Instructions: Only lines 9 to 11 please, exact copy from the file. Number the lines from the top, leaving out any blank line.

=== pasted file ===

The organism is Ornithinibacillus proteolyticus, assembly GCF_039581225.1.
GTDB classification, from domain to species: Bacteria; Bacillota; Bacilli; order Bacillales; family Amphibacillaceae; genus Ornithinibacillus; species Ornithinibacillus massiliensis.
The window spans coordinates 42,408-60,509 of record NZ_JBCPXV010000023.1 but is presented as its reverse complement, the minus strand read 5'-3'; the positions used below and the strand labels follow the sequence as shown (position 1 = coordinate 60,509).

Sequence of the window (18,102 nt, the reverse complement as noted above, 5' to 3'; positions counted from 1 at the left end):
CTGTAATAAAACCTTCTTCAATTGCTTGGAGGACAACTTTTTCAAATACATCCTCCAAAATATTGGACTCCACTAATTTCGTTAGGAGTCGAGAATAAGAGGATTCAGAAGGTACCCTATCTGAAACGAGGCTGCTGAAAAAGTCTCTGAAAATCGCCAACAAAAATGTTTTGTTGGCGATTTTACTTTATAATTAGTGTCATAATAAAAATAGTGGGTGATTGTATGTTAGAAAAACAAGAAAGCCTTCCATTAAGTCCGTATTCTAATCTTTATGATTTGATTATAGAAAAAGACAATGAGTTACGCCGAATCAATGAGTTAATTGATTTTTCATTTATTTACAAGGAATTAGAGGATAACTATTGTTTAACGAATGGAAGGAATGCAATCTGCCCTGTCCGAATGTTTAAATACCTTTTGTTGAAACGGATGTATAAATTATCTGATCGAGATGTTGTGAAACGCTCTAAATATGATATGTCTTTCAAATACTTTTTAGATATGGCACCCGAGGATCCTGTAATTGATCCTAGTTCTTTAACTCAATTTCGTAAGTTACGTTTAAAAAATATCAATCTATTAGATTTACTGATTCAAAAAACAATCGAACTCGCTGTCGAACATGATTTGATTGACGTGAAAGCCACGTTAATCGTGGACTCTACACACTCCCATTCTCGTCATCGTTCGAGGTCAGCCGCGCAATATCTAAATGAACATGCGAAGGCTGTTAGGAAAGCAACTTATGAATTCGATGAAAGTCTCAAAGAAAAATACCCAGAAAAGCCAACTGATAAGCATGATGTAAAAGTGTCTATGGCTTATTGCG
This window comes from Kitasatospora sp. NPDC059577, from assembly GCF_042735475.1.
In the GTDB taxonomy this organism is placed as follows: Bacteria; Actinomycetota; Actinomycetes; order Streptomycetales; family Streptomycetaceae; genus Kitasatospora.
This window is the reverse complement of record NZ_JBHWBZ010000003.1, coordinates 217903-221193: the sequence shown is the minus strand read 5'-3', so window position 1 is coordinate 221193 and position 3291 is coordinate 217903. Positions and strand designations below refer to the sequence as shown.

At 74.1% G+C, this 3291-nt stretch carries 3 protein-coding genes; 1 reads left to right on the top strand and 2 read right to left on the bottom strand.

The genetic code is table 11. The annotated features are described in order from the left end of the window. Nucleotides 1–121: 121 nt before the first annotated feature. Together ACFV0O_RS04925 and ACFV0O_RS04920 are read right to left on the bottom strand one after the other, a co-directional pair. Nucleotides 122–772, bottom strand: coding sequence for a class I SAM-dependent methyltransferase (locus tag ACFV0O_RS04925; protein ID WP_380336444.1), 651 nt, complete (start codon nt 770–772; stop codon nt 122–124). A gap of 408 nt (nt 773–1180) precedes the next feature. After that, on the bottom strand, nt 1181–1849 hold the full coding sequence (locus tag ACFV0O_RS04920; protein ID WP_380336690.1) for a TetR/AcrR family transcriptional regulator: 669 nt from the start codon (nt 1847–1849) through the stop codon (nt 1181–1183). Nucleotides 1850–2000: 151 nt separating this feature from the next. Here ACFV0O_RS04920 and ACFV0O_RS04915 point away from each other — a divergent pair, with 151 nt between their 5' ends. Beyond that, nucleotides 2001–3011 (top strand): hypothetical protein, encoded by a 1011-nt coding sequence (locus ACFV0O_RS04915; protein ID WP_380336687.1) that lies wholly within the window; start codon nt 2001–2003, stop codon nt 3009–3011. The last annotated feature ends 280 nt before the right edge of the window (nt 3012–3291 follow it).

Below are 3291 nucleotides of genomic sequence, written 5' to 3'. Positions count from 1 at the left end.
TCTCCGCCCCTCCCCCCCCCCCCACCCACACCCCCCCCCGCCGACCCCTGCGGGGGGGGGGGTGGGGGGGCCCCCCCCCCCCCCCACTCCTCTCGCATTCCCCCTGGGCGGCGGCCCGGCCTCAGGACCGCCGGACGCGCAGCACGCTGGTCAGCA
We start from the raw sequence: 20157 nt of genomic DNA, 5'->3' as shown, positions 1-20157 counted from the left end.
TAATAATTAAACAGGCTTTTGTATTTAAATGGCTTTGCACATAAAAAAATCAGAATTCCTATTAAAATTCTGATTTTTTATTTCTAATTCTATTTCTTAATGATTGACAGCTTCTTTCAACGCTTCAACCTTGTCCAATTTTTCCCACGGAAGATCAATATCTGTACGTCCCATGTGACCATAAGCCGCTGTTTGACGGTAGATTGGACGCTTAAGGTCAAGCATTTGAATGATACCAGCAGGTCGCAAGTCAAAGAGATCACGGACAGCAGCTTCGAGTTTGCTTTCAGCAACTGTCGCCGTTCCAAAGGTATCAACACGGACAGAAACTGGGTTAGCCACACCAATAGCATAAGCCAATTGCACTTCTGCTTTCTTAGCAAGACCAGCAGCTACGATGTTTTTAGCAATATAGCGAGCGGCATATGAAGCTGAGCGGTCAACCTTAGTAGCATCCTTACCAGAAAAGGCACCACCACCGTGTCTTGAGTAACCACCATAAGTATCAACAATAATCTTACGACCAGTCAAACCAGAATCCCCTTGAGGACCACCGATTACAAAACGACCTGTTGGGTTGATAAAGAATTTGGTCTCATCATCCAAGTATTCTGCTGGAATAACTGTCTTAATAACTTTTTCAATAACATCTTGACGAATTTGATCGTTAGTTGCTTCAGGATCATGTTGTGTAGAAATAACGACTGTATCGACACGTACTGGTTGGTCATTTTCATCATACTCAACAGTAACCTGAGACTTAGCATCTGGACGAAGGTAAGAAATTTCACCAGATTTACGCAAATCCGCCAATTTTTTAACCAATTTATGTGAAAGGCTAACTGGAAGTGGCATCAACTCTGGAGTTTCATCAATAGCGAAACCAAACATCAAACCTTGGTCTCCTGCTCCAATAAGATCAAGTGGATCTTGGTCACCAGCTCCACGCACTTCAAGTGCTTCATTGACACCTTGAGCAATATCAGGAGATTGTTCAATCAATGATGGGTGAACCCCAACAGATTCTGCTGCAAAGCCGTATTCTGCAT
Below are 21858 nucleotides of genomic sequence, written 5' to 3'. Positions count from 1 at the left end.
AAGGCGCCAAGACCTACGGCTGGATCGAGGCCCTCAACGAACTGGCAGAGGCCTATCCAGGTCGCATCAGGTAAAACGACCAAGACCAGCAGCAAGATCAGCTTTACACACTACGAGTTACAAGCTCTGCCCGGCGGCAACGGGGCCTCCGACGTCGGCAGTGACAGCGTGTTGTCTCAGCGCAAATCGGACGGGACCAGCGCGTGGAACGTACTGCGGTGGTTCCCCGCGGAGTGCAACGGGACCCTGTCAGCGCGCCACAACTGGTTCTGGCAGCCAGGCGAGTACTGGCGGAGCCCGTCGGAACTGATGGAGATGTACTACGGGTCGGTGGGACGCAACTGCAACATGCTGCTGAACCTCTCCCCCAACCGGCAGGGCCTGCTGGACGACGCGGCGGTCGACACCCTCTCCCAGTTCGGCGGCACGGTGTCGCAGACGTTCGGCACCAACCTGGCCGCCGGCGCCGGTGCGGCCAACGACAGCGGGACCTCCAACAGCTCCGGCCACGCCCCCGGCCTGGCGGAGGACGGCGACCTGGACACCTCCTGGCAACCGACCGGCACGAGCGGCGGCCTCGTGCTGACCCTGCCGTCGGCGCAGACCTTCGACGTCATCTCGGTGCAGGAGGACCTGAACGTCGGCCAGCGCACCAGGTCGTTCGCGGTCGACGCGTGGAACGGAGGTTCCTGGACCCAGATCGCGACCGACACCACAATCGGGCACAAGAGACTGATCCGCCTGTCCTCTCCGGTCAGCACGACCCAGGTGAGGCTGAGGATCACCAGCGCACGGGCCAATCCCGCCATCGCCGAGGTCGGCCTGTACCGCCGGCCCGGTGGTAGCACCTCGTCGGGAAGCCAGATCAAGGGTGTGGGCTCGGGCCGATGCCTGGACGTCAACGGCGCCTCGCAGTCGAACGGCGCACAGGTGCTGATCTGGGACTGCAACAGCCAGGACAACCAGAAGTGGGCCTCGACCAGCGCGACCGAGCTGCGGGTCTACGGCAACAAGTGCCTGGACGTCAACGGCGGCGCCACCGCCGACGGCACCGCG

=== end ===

At 74.1% G+C, this 3291-nt stretch carries 3 protein-coding genes; 1 reads left to right on the top strand and 2 read right to left on the bottom strand.

The genetic code is table 11. The annotated features are described in order from the left end of the window. Nucleotides 1–121: 121 nt before the first annotated feature. Together ACFV0O_RS04925 and ACFV0O_RS04920 are read right to left on the bottom strand one after the other, a co-directional pair. Nucleotides 122–772, bottom strand: coding sequence for a class I SAM-dependent methyltransferase (locus tag ACFV0O_RS04925; protein ID WP_380336444.1), 651 nt, complete (start codon nt 770–772; stop codon nt 122–124). A gap of 408 nt (nt 773–1180) precedes the next feature. After that, on the bottom strand, nt 1181–1849 hold the full coding sequence (locus tag ACFV0O_RS04920; protein ID WP_380336690.1) for a TetR/AcrR family transcriptional regulator: 669 nt from the start codon (nt 1847–1849) through the stop codon (nt 1181–1183). Nucleotides 1850–2000: 151 nt separating this feature from the next. Here ACFV0O_RS04920 and ACFV0O_RS04915 point away from each other — a divergent pair, with 151 nt between their 5' ends. Beyond that, nucleotides 2001–3011 (top strand): hypothetical protein, encoded by a 1011-nt coding sequence (locus ACFV0O_RS04915; protein ID WP_380336687.1) that lies wholly within the window; start codon nt 2001–2003, stop codon nt 3009–3011. The last annotated feature ends 280 nt before the right edge of the window (nt 3012–3291 follow it).

Below are 3291 nucleotides of genomic sequence, written 5' to 3'. Positions count from 1 at the left end.